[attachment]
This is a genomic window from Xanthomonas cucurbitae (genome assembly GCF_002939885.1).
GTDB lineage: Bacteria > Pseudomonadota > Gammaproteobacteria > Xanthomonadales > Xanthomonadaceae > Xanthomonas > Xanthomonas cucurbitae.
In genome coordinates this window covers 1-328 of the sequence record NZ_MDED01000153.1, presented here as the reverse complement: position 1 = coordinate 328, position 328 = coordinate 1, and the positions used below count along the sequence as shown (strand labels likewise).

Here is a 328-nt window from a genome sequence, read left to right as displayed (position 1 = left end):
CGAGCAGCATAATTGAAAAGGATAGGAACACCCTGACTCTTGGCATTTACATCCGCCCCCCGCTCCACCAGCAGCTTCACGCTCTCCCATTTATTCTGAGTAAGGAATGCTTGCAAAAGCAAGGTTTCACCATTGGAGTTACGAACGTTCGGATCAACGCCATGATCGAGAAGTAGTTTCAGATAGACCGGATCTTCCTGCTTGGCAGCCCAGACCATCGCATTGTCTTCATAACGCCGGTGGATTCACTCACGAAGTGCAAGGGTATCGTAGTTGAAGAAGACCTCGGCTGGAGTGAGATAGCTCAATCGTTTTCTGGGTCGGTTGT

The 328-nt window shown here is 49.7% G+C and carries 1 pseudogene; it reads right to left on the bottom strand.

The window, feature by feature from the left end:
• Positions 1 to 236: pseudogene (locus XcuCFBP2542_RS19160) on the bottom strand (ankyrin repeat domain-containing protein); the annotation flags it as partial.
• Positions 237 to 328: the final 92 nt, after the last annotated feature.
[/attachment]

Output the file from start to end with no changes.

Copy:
This is a genomic window from Xanthomonas cucurbitae (genome assembly GCF_002939885.1).
GTDB lineage: Bacteria > Pseudomonadota > Gammaproteobacteria > Xanthomonadales > Xanthomonadaceae > Xanthomonas > Xanthomonas cucurbitae.
In genome coordinates this window covers 1-328 of the sequence record NZ_MDED01000153.1, presented here as the reverse complement: position 1 = coordinate 328, position 328 = coordinate 1, and the positions used below count along the sequence as shown (strand labels likewise).

Here is a 328-nt window from a genome sequence, read left to right as displayed (position 1 = left end):
CGAGCAGCATAATTGAAAAGGATAGGAACACCCTGACTCTTGGCATTTACATCCGCCCCCCGCTCCACCAGCAGCTTCACGCTCTCCCATTTATTCTGAGTAAGGAATGCTTGCAAAAGCAAGGTTTCACCATTGGAGTTACGAACGTTCGGATCAACGCCATGATCGAGAAGTAGTTTCAGATAGACCGGATCTTCCTGCTTGGCAGCCCAGACCATCGCATTGTCTTCATAACGCCGGTGGATTCACTCACGAAGTGCAAGGGTATCGTAGTTGAAGAAGACCTCGGCTGGAGTGAGATAGCTCAATCGTTTTCTGGGTCGGTTGT

The 328-nt window shown here is 49.7% G+C and carries 1 pseudogene; it reads right to left on the bottom strand.

The window, feature by feature from the left end:
• Positions 1 to 236: pseudogene (locus XcuCFBP2542_RS19160) on the bottom strand (ankyrin repeat domain-containing protein); the annotation flags it as partial.
• Positions 237 to 328: the final 92 nt, after the last annotated feature.